Taskotron (was: Re: Unannounced ABI change without soname bump in libevdev-0.6 in Rawhide (and F19 and F20...) breaks GNOME, probably other consumers)
tflink at redhat.com
Mon Jan 6 18:04:39 UTC 2014
On Mon, 6 Jan 2014 11:53:14 -0500
Matthew Miller <mattdm at fedoraproject.org> wrote:
> On Mon, Jan 06, 2014 at 09:36:09AM -0700, Tim Flink wrote:
> > One of the primary reasons for replacing AutoQA with taskotron is to
> > make it easier for folks to contribute checks. AutoQA's
> > implementation just isn't capable of doing that in a reasonable
> > fashion. We haven't gotten into the specifics of how
> > package-specific checks would work yet, but one idea was to keep
> > them in the package's git repo.
> What about including them in the RPMs themselves, in a new section
> similar to the existing %check -- or just in a standard file location
> (so no changes to RPM itself are needed immediately)?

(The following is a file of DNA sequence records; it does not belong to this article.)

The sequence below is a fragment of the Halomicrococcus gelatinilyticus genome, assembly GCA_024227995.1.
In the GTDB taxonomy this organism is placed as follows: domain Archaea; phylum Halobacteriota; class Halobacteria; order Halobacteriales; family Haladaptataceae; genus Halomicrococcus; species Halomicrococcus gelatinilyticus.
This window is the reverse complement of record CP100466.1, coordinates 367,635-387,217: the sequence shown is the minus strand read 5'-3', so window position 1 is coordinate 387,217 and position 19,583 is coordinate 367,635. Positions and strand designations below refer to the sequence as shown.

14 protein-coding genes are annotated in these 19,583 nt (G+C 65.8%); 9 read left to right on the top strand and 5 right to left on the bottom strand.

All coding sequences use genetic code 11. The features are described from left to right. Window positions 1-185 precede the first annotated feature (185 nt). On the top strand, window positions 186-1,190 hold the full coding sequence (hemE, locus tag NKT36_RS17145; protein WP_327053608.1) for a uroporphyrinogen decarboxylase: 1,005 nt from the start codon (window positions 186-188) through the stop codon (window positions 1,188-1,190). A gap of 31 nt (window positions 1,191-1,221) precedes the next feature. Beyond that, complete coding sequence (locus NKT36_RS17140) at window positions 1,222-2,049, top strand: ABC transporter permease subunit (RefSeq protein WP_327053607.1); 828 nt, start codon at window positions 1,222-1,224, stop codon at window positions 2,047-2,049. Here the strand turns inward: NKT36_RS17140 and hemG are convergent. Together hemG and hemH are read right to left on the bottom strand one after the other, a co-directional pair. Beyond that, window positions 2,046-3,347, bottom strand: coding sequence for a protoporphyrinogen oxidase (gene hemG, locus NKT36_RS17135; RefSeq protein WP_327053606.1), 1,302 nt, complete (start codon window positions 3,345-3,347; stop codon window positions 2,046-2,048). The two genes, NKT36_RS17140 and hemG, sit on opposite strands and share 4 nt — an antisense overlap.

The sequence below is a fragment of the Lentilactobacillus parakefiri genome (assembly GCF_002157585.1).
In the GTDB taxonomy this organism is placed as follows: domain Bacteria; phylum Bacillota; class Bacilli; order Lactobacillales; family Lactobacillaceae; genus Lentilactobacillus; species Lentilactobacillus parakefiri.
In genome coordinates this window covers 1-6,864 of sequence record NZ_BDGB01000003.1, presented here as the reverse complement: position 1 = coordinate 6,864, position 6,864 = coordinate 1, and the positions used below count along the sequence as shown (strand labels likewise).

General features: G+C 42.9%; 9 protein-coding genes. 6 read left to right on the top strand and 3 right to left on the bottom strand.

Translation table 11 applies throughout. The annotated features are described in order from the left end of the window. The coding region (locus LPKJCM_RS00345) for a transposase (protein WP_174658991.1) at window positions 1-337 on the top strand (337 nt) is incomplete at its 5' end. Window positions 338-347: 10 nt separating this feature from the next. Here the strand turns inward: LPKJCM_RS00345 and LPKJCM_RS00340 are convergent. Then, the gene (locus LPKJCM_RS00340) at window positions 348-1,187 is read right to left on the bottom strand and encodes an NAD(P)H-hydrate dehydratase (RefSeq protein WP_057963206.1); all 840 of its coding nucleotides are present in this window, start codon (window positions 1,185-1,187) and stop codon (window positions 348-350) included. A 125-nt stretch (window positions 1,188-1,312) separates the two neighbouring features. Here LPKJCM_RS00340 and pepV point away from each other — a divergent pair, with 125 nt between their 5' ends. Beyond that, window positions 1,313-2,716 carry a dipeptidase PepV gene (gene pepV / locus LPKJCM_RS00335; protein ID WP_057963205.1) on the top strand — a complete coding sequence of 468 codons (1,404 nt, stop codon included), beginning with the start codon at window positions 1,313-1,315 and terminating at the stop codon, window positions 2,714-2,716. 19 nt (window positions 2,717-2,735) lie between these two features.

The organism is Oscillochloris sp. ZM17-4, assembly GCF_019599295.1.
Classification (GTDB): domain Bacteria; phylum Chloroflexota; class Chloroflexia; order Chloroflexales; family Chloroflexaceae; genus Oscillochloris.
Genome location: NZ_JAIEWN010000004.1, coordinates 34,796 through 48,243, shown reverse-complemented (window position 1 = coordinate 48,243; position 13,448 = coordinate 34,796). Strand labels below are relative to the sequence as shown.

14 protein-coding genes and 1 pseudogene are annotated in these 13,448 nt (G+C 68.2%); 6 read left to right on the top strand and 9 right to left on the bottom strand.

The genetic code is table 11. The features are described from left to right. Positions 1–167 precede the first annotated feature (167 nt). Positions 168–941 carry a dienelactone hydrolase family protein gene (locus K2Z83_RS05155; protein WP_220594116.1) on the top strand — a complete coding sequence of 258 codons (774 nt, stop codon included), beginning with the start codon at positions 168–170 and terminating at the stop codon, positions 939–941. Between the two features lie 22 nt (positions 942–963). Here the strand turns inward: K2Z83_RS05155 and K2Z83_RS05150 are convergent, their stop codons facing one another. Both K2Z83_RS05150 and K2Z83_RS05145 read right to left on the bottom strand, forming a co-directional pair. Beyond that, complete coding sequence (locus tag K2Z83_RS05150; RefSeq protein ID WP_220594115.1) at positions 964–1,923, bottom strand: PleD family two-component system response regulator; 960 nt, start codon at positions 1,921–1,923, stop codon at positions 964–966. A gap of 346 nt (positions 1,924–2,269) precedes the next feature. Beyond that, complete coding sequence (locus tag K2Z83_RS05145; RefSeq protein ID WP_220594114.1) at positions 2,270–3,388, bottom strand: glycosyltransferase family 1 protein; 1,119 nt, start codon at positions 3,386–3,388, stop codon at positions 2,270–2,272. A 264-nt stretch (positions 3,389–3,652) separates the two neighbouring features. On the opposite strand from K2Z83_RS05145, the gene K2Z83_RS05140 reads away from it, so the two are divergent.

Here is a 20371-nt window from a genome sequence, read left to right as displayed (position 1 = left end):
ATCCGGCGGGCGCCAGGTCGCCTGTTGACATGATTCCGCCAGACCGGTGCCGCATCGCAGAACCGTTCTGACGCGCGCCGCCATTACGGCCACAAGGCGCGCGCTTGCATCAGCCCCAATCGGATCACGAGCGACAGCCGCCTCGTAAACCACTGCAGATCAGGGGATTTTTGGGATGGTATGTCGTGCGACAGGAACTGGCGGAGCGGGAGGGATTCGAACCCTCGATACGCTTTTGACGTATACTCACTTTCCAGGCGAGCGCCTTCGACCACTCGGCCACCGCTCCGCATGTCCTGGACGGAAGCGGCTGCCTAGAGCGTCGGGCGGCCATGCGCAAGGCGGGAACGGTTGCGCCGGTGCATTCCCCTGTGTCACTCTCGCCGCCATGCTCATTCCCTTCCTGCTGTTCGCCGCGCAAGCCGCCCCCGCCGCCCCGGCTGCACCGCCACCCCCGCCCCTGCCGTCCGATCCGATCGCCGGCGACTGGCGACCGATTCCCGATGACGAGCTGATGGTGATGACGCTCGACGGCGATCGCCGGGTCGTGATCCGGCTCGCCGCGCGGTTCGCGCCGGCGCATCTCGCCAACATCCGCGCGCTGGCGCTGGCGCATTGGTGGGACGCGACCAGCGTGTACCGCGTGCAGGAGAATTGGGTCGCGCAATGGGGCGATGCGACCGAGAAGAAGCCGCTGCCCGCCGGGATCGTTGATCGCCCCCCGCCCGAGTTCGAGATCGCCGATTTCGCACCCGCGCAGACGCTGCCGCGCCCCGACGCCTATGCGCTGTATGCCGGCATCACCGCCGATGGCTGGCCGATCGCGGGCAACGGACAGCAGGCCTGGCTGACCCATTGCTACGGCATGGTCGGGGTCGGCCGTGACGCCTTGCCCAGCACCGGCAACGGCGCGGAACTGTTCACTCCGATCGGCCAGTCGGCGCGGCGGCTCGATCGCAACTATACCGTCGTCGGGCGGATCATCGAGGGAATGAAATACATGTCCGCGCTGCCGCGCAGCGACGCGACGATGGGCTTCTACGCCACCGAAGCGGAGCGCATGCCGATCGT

I'm not sure that I see how including more stuff than %check during
build is an advantage.
In my mind, %check is for running upstream's unit test suite at build
time, which is an appropriate and useful thing to do. However, I don't
think that running any functional or integration tests at build time is
the best approach. It just doesn't fit into what koji does and seems
like a dirty hack at best, asking for a world of hurt without
significant tangible benefit at worst.
Package specific tasks aside, the current plan is to have each task in
its own git repository. To change the task, someone with commit
privileges changes the correct branch in the repo.
I haven't given a whole lot of thought to how exactly we'll do package
specific checks. Keeping the checks in the package's git repo is the
first thing that comes to mind but I'm sure there other possible
solutions. Either way, it falls pretty squarely into the category of
"stuff to get feedback from devel@ about before implementing". We have
a lot of work to do before we can start talking about implementation
details for package specific tests and given the number of variables
that we're looking at, I don't see much utility in discussing those
specifics yet - who knows what will change by the time we started
implementing the code to actually run the checks.
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